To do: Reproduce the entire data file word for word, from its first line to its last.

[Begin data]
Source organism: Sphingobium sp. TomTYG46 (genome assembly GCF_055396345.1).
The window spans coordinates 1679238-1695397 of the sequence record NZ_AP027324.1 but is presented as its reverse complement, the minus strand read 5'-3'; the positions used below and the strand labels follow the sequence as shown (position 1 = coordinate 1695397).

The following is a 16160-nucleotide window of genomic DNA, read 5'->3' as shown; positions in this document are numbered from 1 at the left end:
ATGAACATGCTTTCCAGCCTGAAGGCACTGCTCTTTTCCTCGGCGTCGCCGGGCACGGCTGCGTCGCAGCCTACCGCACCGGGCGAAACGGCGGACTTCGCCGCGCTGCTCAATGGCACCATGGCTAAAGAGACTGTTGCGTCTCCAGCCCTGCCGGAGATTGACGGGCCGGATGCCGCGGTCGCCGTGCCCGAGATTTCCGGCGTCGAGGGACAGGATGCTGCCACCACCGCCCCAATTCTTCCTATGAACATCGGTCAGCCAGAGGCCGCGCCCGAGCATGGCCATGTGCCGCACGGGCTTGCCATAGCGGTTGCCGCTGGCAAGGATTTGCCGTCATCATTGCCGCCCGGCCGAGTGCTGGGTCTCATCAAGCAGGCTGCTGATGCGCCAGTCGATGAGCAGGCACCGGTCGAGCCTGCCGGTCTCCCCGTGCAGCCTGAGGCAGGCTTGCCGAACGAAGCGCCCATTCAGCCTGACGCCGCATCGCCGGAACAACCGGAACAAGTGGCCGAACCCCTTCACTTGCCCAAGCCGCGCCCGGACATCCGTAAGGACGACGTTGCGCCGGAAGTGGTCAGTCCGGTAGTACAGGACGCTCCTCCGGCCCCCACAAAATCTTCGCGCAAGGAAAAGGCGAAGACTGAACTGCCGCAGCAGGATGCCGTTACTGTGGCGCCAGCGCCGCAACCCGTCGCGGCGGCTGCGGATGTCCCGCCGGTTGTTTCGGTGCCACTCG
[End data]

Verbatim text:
Source organism: Sphingobium sp. TomTYG46 (genome assembly GCF_055396345.1).
The window spans coordinates 1679238-1695397 of the sequence record NZ_AP027324.1 but is presented as its reverse complement, the minus strand read 5'-3'; the positions used below and the strand labels follow the sequence as shown (position 1 = coordinate 1695397).

The following is a 16160-nucleotide window of genomic DNA, read 5'->3' as shown; positions in this document are numbered from 1 at the left end:
ATGAACATGCTTTCCAGCCTGAAGGCACTGCTCTTTTCCTCGGCGTCGCCGGGCACGGCTGCGTCGCAGCCTACCGCACCGGGCGAAACGGCGGACTTCGCCGCGCTGCTCAATGGCACCATGGCTAAAGAGACTGTTGCGTCTCCAGCCCTGCCGGAGATTGACGGGCCGGATGCCGCGGTCGCCGTGCCCGAGATTTCCGGCGTCGAGGGACAGGATGCTGCCACCACCGCCCCAATTCTTCCTATGAACATCGGTCAGCCAGAGGCCGCGCCCGAGCATGGCCATGTGCCGCACGGGCTTGCCATAGCGGTTGCCGCTGGCAAGGATTTGCCGTCATCATTGCCGCCCGGCCGAGTGCTGGGTCTCATCAAGCAGGCTGCTGATGCGCCAGTCGATGAGCAGGCACCGGTCGAGCCTGCCGGTCTCCCCGTGCAGCCTGAGGCAGGCTTGCCGAACGAAGCGCCCATTCAGCCTGACGCCGCATCGCCGGAACAACCGGAACAAGTGGCCGAACCCCTTCACTTGCCCAAGCCGCGCCCGGACATCCGTAAGGACGACGTTGCGCCGGAAGTGGTCAGTCCGGTAGTACAGGACGCTCCTCCGGCCCCCACAAAATCTTCGCGCAAGGAAAAGGCGAAGACTGAACTGCCGCAGCAGGATGCCGTTACTGTGGCGCCAGCGCCGCAACCCGTCGCGGCGGCTGCGGATGTCCCGCCGGTTGTTTCGGTGCCACTCG